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Is Oregon's secretary of state a three-for-one steal?
Oregon’s Secretary of State Kate Brown likes to talk about saving money. The last time we checked out something she said, she was touting the savings her audit division had dug up.
More recently, she talked about what a steal Oregon’s secretary of state position is, noting that it’s basically three jobs in one.
"Our neighbor to the north, the state of Washington, they elect a lieutenant governor, a secretary of state and a state auditor," Brown said in a May television interview. "I basically do all three of those jobs for less than the price of one of them."
This wasn’t the first time we’d heard Brown say something along these lines, so we thought it was worth checking out.
To be sure, Brown’s position as secretary of state is unique. She’s the only secretary of state in the nation who oversees an audit division -- we got that verified by Leslie Reynolds, the executive director of the National Association of Secretaries of State. (Her source was the 2010 Book of the States, which we also double checked.)
Oregon is also one of five states that don’t have a lieutenant governor -- and one of three in which the secretary of state is next in line in case of a vacancy.
We also did a quick salary check to see if Brown has her numbers right, and it seems she does, according to public documents from both states.
Excluding benefits and such, Brown makes $72,000 a year as Oregon’s secretary of state. Meanwhile, Washington pays its state auditor $116,950 a year, its lieutenant governor $110,831 and its secretary of state $119,222.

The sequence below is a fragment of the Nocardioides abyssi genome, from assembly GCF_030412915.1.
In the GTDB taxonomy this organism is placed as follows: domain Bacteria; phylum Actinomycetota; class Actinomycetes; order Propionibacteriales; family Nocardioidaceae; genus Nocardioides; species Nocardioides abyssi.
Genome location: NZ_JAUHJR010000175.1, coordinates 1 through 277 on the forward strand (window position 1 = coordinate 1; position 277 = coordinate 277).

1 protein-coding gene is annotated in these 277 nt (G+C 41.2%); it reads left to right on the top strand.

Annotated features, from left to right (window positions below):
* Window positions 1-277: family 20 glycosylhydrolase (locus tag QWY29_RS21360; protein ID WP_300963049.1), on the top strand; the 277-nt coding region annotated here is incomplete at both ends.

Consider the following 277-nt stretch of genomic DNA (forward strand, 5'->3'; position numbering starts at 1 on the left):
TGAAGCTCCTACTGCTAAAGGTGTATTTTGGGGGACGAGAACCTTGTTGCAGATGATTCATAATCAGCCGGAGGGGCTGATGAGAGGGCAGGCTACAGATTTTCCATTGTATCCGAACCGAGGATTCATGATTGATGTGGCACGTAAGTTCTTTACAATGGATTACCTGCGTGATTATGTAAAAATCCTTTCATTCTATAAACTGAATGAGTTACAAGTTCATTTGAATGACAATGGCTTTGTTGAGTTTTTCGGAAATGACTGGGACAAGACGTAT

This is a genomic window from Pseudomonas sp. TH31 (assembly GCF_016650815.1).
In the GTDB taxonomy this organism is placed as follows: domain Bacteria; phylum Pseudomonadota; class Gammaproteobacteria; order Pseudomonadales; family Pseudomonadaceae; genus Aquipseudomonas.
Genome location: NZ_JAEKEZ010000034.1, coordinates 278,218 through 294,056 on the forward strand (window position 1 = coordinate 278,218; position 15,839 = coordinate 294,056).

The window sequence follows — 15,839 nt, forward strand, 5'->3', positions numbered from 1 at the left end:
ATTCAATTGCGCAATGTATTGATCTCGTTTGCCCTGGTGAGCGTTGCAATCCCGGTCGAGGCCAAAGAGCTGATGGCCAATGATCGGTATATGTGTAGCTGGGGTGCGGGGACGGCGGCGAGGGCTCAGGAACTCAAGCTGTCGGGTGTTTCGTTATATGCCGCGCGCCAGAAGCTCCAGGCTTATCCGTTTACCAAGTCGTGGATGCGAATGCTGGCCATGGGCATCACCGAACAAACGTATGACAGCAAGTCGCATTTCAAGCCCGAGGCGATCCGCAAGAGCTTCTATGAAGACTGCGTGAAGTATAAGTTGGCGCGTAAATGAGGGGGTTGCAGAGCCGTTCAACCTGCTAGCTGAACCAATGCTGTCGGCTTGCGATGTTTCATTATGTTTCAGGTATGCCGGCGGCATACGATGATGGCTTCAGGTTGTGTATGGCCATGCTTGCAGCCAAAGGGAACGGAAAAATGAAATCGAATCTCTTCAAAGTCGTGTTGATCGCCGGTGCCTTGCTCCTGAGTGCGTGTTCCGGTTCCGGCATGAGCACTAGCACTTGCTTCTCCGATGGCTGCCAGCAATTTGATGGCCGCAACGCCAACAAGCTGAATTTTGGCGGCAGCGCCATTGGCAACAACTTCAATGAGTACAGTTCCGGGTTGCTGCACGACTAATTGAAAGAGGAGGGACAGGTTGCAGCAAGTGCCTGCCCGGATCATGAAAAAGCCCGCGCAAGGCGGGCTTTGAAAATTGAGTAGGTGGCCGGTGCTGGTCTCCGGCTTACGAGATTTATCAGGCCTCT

Now that all seemed fair, but we wondered whether Brown really picks up all the slack for those two missing positions. That’s a little less clear.
Let’s start with the lieutenant governor position. We called up Brian Dirks, the spokesman for Washington’s Lt. Gov. Brad Owen. Dirks said the office only has two constitutional duties: Filling in for the governor in her absence and serving as president of the state senate.
In Oregon, Brown is responsible for the first, but not the second. Sen. Peter Courtney is the president of Oregon’s Senate -- he has been for nearly a decade. Dirks also noted that Owen sits on 15 to 20 different committees, including the state finance committee, and focuses on both international relations and economic development. Those sorts of things are not part of Brown’s job.
Next up was the state auditor. We made a call to Mindy Chambers, the spokeswoman for Washington State Auditor Brian Sonntag, who explained that the state auditor doesn’t actually do much auditing himself. Instead, he "sets the overall tone for the office." He also assigns special projects, speaks publicly on behalf of the auditing office and works on open-government issues.
In Oregon, Brown does oversee the audit division and she’s responsible for selecting its director -- currently Gary Blackmer -- but beyond that she doesn’t have much of a role.